The tears came quicker then, but this time, she did not apologize. I told her that I wished her well — I wanted peace to be something she could gain and soon. She thanked me and we ended our time together. I have never been married. I cannot tell you what it feels like to lose a spouse, but I have lost a grandmother, two-great-grandmothers, a grandfather, an aunt, a few cousins, and a couple of close friends. I know that this type of pain — this death pain comes and goes. It never truly ceases.

We cannot time it. We do not have a map for it. We cannot direct it. It comes when it wants and usually when you do not want it to. It sneaks up on you when all you want to do is find sweet rest, but you cannot and eerily enough, it’s almost like grief knows this. It’s as if it knows you want to move on, you want to be lifted up from the belly of the infected beast, but no matter what you do, you are pulled back into its sweaty grip.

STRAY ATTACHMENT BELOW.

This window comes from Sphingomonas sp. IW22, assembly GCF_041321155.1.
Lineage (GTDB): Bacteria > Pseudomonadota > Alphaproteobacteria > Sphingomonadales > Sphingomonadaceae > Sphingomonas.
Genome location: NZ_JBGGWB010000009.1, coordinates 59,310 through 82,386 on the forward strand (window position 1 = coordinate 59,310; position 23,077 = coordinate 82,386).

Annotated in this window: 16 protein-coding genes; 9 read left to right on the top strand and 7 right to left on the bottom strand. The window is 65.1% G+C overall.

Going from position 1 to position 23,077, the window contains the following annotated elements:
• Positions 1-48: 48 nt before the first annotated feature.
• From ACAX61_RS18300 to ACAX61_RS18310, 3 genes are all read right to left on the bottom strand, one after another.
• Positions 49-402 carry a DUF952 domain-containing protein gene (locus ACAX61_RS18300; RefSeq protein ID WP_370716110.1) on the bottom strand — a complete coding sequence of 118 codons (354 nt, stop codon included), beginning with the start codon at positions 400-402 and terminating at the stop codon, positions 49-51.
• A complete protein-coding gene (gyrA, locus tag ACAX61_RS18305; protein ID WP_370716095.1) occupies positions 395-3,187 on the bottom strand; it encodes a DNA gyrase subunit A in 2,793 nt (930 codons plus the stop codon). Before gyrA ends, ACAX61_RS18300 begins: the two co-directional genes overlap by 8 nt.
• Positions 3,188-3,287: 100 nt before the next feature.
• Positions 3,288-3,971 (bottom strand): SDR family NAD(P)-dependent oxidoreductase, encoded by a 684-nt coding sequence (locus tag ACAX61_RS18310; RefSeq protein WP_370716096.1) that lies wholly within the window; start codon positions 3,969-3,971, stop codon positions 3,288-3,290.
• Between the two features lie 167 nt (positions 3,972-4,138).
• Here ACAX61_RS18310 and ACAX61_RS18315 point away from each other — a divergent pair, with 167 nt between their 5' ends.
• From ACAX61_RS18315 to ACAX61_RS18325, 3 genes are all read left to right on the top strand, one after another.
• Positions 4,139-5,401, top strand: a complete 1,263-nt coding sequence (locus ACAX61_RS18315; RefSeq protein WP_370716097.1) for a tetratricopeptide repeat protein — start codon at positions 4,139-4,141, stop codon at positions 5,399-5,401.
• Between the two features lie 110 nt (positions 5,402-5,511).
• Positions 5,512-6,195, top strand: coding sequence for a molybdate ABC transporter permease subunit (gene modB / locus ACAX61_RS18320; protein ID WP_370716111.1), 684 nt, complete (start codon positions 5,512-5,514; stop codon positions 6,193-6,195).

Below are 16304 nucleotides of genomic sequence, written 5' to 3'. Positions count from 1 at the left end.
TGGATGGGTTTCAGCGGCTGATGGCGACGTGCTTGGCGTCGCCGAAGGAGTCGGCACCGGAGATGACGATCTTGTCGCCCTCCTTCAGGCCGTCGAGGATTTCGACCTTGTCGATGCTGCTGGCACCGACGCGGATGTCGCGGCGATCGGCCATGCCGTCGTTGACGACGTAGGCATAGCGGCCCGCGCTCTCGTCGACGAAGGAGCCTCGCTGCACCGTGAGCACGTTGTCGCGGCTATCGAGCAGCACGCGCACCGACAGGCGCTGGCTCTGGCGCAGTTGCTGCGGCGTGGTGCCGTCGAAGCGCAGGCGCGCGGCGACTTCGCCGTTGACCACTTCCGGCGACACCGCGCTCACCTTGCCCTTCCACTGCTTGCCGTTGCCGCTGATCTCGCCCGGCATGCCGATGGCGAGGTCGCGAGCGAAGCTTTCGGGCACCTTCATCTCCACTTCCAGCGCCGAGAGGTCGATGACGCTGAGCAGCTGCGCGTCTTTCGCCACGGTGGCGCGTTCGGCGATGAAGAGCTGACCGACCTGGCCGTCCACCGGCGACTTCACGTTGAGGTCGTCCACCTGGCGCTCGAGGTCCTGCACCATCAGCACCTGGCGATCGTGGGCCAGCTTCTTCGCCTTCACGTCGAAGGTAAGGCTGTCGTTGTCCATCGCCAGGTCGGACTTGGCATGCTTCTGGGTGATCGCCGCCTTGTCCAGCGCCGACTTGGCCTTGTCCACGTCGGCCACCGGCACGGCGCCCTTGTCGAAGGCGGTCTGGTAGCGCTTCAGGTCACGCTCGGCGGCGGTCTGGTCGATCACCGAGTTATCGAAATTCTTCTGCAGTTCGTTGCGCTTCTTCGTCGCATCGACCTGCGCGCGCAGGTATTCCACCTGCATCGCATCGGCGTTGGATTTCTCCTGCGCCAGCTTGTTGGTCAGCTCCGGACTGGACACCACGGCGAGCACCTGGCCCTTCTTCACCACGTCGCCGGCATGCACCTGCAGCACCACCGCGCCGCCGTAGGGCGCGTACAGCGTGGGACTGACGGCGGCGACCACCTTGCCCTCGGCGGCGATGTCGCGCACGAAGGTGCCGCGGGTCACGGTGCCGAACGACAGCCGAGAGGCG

The next few people I registered happened to be in line waiting while I interacted with this particular patient and each of them thanked me for what I did. It must have been the look on my face because I thought and I assumed, most would think this way too, that this is how we are to react when someone needs a moment — to give them the time to step back, lose it a bit, and come back to life. There’s still humanity, people — some of us are truly humane.

Grief does not wait for you to get it together. It does not care who is watching. It does not think about the life you have to live after your loved one dies and will never come back. It moves and shakes and hits you when you least expect it. I hugged a patient today. We embraced until she stopped crying and nothing else mattered to me at that moment. Nothing else could have pulled me from what I thought mattered most.

All that mattered is that she knew I cared and I had to show her — I did.

Originally published in Other Doors via Medium.


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11 thoughts on “Non-fiction Saturdays